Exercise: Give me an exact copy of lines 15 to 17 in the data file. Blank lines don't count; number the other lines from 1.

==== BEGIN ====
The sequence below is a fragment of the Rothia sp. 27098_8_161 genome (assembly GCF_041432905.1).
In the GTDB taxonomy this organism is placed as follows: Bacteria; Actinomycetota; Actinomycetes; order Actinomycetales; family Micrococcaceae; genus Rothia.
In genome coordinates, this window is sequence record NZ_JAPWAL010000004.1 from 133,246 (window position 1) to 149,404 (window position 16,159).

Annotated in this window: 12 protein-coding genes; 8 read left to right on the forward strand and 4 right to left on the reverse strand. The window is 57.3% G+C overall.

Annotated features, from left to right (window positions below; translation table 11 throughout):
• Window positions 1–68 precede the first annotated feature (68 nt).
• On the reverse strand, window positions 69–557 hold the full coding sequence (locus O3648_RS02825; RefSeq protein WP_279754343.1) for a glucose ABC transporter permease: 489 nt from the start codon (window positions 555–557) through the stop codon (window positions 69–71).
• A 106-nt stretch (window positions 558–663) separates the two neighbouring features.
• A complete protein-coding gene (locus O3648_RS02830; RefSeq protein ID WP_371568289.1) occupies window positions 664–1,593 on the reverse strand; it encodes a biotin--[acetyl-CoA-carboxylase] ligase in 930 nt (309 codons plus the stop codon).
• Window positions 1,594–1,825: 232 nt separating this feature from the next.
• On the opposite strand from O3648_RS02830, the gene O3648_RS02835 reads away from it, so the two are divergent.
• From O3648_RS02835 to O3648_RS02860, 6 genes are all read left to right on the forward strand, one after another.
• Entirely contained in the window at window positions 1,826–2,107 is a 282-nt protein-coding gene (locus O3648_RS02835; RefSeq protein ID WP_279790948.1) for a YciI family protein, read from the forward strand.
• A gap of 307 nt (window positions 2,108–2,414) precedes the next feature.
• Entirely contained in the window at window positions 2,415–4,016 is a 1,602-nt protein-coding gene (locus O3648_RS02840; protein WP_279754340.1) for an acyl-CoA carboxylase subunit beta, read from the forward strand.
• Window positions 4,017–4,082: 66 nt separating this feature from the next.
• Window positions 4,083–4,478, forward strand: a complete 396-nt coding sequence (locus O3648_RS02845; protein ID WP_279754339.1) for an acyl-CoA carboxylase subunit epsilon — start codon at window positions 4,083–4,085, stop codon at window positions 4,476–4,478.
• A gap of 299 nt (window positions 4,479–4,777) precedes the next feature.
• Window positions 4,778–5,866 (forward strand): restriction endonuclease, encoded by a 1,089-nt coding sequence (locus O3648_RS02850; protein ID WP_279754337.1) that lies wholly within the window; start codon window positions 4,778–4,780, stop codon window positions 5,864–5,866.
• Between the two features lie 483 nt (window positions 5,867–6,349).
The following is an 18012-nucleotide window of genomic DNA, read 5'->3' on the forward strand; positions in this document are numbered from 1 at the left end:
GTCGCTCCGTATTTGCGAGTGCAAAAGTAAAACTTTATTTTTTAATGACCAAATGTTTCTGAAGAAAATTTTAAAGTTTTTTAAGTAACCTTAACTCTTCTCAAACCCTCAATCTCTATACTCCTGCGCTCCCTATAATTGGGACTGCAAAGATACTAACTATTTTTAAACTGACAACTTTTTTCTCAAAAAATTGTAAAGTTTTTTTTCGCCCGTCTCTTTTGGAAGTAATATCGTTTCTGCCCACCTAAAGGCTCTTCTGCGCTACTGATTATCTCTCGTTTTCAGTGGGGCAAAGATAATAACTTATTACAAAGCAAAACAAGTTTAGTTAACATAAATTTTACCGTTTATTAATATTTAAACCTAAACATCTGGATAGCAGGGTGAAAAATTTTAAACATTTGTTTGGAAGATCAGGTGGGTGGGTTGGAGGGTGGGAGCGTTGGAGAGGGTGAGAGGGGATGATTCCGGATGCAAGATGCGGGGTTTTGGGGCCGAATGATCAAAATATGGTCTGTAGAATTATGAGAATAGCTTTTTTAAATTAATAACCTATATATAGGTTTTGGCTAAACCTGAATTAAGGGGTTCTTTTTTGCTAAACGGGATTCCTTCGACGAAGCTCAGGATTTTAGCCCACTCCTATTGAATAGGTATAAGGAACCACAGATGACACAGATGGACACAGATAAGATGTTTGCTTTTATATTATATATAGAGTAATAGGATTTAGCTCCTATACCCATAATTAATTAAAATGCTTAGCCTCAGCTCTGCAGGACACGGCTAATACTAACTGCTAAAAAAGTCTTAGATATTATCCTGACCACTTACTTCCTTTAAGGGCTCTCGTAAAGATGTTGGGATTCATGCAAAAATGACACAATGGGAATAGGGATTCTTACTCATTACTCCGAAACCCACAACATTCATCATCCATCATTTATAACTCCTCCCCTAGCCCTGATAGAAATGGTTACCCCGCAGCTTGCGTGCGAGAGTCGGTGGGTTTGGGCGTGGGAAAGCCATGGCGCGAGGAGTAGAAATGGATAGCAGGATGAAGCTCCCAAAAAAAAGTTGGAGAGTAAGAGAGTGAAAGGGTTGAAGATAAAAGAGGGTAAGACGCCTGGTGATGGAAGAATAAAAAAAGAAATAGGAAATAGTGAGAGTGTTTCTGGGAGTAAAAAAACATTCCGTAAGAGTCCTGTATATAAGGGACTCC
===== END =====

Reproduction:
• Entirely contained in the window at window positions 2,415–4,016 is a 1,602-nt protein-coding gene (locus O3648_RS02840; protein WP_279754340.1) for an acyl-CoA carboxylase subunit beta, read from the forward strand.
• Window positions 4,017–4,082: 66 nt separating this feature from the next.
• Window positions 4,083–4,478, forward strand: a complete 396-nt coding sequence (locus O3648_RS02845; protein ID WP_279754339.1) for an acyl-CoA carboxylase subunit epsilon — start codon at window positions 4,083–4,085, stop codon at window positions 4,476–4,478.